8. Now take the needle and thread across and into the second hole down of the cover section. Pull the thread through. Now you are going to come back out of the same hole but go around the thread that lies in the inner fold as this will anchor the thread inside the cover (shown). As you come back out of the same hole, try not to pierce the thread that is already in the hole. If you create some tension in the sewing thread by pulling it a bit, you will find you have more room to go through the hole a second time.
9. Take the needle and thread across and back into the middle of the paper section through the second hole. You are forming a connection between the cover and the first section made from two bits of thread. Now take the needle and thread down to the third hole whilst you are inside the first paper section.

10. Repeat steps 8 and 9 to make the same connection at the third and fourth holes down.

11. At the fifth hole, peel away the masking tape that is holding the thread at the start and then tie a tight knot between this thread and the thread that you have been sewing with.

12. Take the peg out of the pages and lay them horizontally on your desk (cover at the bottom) with the spine facing you and lining up with the edge of the workbench. Place the next section on top and check that the sewing holes align.

13. Now we begin the chain link pattern: take the needle and thread up and into the hole above the one you last came out of. Bring the needle and thread out of the second hole. Pull through. To make the first chain link stitch, point the needle in the opposite direction of travel and take it between the last two sections (or cover and first section) and behind the threads connecting these sections at the second hole. This move will feel awkward at first until you find the knack. Then take the needle and thread back into the second hole of the top section trying not to pierce the thread that is already there.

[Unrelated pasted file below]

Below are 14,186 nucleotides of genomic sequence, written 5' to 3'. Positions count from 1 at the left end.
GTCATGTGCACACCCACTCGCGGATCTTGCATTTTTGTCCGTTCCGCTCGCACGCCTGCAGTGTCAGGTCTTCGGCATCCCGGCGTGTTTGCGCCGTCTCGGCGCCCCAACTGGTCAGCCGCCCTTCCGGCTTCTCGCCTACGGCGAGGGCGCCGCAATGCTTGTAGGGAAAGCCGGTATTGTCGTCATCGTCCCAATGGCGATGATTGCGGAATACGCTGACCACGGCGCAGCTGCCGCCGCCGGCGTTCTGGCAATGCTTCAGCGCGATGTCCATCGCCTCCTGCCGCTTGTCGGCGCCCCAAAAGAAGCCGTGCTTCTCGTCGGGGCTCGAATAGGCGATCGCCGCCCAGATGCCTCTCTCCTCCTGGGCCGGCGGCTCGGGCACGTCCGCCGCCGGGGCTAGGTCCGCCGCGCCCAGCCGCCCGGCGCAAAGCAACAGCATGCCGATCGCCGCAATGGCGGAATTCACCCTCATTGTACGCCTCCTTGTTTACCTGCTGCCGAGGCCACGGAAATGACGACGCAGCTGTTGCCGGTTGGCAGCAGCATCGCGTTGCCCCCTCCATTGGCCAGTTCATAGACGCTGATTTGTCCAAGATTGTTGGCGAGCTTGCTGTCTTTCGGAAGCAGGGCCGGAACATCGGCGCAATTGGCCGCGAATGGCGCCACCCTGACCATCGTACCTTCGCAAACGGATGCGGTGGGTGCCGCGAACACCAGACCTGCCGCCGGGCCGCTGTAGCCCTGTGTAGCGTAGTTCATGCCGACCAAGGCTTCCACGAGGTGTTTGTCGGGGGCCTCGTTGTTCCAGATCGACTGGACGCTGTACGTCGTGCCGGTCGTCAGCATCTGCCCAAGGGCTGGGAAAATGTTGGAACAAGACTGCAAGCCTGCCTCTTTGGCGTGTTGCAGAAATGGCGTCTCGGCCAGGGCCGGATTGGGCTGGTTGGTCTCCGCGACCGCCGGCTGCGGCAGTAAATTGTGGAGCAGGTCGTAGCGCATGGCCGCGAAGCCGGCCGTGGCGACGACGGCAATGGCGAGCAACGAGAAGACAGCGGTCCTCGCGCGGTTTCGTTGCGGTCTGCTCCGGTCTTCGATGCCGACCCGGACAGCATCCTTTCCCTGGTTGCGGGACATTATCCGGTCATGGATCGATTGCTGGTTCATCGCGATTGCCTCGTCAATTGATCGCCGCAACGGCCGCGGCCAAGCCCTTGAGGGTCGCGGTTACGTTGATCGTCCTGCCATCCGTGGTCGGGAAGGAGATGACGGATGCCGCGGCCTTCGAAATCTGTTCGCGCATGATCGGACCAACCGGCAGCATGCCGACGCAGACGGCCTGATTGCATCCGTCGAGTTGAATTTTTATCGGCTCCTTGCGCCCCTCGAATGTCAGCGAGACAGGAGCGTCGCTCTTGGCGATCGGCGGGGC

14. Repeat this link stitch at the next two holes.

15. At the end of the section you can point your needle towards the outside of the section but make a similar link by going between (sections) and behind (threads) as before.

16. Now place the next section on top, check holes align and sew into the hole directly above the one you have just come out of. Sew out of the second hole.

17. Make chain link stitches as you did before at the next three holes, pointing the needle backwards as you go between the previous two sections and behind the link stitches there. At the end of the section, make a link then sew into the next section.

18. Continue with this sewing pattern until you reach the end of all sections, including the cover,  when you should finish with a double kettle stitch.

The finished sewing.

Now give the pages a short nip in the press between two pressing boards, to squeeze some air out of the pages. 

Then set up your pages between the two boards ready for glueing:

Use the small brush to apply one or two layers of PVA to make the spine stronger and to seal the gaps between the sections. The spine should look white all along whilst the PVA is wet so check that you have filled in all the gaps. Rub the loose ends of thread into the glue with your fingers.

When the glue is dry, carefully remove the book from the boards and take to the technician at the guillotine for cutting. (The glue is dry enough when it doesn’t stick to your fingers. Should take about 5-10mins)

When you have finished, please tidy up your workspace by placing the hand tools into the quarantine tray and any rubbish into the bin.

Please also wash out the brushes you used and leave them in the pot in the sink.